Giving Illinois Valley residents a safe and ecological way to dispose of prescription medications is the goal of the Prescription Pill and Drug Disposal Program recently launched in Oglesby by the Illinois Valley Community Hospital. Outdated narcotic drugs can be taken to the Oglesby Police Department. Oglesby Police have installed a dropbox at the entrance door in which drugs can be placed. IVCH pharmacist Jennifer Sines, organizer of what’s being called the LaSalle County P2D2 program, says the reason for different drop off locations for different types of drugs is that, legally, only police agencies can receive controlled substances. Examples include pain killers, sleeping pills, and anti-anxiety drugs. “The police won’t ask any questions when narcotic drugs are dropped off,” says Sines. “All we ask is that the name on the bottle’s prescription label be blacked out with a marker.” Sines commended Health and Safety Commissioner Tom Porter and Police Chief James Knoblauch in Oglesby for their cooperation in getting the P2D2 program started locally. The drugs collected by the police departments will be picked up by the Illinois Environmental Protection Agency and be disposed of by incineration. “Until recently, consumers have been instructed to dispose of pharmaceuticals by flushing them down the drain or throwing them in the trash,” says Sines. “Both of these disposal methods are not environmentally sound practices.”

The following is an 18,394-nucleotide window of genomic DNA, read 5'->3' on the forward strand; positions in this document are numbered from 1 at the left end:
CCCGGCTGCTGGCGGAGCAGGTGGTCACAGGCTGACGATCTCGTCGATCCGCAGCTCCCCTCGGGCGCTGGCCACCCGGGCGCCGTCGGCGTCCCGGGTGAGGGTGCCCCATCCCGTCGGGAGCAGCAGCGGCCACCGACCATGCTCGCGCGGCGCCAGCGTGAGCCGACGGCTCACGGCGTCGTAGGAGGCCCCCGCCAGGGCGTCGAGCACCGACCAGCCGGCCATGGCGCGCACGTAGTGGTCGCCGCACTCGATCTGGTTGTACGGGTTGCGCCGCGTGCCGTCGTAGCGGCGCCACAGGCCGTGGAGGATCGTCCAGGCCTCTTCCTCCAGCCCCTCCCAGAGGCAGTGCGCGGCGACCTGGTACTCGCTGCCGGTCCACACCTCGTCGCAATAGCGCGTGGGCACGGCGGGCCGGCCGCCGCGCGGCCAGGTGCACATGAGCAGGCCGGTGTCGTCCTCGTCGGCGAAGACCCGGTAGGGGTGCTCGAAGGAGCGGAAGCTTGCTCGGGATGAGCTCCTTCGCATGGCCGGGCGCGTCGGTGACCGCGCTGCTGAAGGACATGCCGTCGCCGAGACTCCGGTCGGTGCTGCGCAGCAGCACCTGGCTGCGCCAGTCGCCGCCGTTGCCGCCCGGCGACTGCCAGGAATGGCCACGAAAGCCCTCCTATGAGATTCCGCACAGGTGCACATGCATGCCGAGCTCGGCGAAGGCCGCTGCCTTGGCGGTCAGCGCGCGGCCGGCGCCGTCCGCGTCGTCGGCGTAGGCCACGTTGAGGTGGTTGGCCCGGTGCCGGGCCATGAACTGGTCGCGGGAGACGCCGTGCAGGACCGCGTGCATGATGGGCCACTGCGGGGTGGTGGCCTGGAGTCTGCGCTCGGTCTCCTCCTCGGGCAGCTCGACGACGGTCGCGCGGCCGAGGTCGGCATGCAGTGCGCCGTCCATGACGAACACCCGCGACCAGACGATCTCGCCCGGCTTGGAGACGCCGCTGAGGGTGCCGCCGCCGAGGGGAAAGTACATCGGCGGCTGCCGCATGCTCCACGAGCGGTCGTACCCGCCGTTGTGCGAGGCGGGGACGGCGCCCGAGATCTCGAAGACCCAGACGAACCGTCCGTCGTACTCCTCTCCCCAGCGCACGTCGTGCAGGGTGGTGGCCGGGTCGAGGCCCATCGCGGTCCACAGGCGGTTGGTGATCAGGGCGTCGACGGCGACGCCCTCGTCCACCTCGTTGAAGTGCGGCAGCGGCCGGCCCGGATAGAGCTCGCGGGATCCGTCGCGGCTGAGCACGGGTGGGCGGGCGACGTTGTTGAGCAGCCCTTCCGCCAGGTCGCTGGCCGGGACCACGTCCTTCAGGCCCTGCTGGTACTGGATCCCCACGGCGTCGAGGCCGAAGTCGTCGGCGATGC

Sines says waste water treatment plants are not designed to remove chemicals found in prescription drugs. Pharmaceuticals put into landfills can leach into the surrounding soil and aquifer. “Either way, we are then dealing with the chemicals after they have entered the environment,” Sines says. “By collecting the drugs for incineration, the old adage ‘an ounce of prevention is worth a pound of cure’ becomes very appropriate.”
Along with the P2D2 program there is a syringe take back program that the Oglesby Police Department will be participating in. We would prefer them to use a hard plastic container such as a laundry soap container or purchase an approved sharp container at the local pharmacy. These approved containers should have a way to lock the lid to prevent sharps from falling out.